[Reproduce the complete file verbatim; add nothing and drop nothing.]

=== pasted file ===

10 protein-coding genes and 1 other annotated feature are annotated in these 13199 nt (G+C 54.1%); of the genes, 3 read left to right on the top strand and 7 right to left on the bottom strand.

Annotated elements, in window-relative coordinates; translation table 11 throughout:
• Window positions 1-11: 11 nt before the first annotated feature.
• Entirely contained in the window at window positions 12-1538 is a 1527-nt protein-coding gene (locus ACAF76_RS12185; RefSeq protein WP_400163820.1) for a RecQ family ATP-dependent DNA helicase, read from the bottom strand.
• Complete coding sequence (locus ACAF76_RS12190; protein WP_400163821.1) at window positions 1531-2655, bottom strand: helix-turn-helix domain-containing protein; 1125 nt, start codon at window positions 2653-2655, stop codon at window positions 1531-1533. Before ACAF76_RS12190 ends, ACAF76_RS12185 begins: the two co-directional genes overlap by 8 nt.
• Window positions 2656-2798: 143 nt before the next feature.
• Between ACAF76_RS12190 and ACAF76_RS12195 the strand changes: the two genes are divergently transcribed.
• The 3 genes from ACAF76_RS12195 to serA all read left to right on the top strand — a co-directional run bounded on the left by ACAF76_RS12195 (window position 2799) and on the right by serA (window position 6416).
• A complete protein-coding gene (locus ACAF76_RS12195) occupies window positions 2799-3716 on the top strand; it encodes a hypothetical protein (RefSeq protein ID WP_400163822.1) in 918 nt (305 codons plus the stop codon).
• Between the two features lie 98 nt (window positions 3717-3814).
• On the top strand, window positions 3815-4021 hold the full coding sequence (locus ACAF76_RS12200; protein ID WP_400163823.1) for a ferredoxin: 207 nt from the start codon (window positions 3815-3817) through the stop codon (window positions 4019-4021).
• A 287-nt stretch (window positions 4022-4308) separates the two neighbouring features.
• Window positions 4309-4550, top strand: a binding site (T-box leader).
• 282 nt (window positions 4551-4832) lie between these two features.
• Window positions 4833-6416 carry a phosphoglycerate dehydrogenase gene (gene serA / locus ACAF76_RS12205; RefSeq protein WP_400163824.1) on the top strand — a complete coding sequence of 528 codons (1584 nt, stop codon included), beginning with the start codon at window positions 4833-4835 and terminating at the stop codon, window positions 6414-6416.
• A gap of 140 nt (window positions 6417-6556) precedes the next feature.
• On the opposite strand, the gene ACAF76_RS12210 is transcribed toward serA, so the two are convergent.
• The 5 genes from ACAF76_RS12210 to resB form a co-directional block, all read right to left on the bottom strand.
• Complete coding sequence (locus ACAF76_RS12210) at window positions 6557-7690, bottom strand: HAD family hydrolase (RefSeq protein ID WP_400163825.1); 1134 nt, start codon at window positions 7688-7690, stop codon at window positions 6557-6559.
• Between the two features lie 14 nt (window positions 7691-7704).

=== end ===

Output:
10 protein-coding genes and 1 other annotated feature are annotated in these 13199 nt (G+C 54.1%); of the genes, 3 read left to right on the top strand and 7 right to left on the bottom strand.

Annotated elements, in window-relative coordinates; translation table 11 throughout:
• Window positions 1-11: 11 nt before the first annotated feature.
• Entirely contained in the window at window positions 12-1538 is a 1527-nt protein-coding gene (locus ACAF76_RS12185; RefSeq protein WP_400163820.1) for a RecQ family ATP-dependent DNA helicase, read from the bottom strand.
• Complete coding sequence (locus ACAF76_RS12190; protein WP_400163821.1) at window positions 1531-2655, bottom strand: helix-turn-helix domain-containing protein; 1125 nt, start codon at window positions 2653-2655, stop codon at window positions 1531-1533. Before ACAF76_RS12190 ends, ACAF76_RS12185 begins: the two co-directional genes overlap by 8 nt.
• Window positions 2656-2798: 143 nt before the next feature.
• Between ACAF76_RS12190 and ACAF76_RS12195 the strand changes: the two genes are divergently transcribed.
• The 3 genes from ACAF76_RS12195 to serA all read left to right on the top strand — a co-directional run bounded on the left by ACAF76_RS12195 (window position 2799) and on the right by serA (window position 6416).
• A complete protein-coding gene (locus ACAF76_RS12195) occupies window positions 2799-3716 on the top strand; it encodes a hypothetical protein (RefSeq protein ID WP_400163822.1) in 918 nt (305 codons plus the stop codon).
• Between the two features lie 98 nt (window positions 3717-3814).
• On the top strand, window positions 3815-4021 hold the full coding sequence (locus ACAF76_RS12200; protein ID WP_400163823.1) for a ferredoxin: 207 nt from the start codon (window positions 3815-3817) through the stop codon (window positions 4019-4021).
• A 287-nt stretch (window positions 4022-4308) separates the two neighbouring features.
• Window positions 4309-4550, top strand: a binding site (T-box leader).
• 282 nt (window positions 4551-4832) lie between these two features.
• Window positions 4833-6416 carry a phosphoglycerate dehydrogenase gene (gene serA / locus ACAF76_RS12205; RefSeq protein WP_400163824.1) on the top strand — a complete coding sequence of 528 codons (1584 nt, stop codon included), beginning with the start codon at window positions 4833-4835 and terminating at the stop codon, window positions 6414-6416.
• A gap of 140 nt (window positions 6417-6556) precedes the next feature.
• On the opposite strand, the gene ACAF76_RS12210 is transcribed toward serA, so the two are convergent.
• The 5 genes from ACAF76_RS12210 to resB form a co-directional block, all read right to left on the bottom strand.
• Complete coding sequence (locus ACAF76_RS12210) at window positions 6557-7690, bottom strand: HAD family hydrolase (RefSeq protein ID WP_400163825.1); 1134 nt, start codon at window positions 7688-7690, stop codon at window positions 6557-6559.
• Between the two features lie 14 nt (window positions 7691-7704).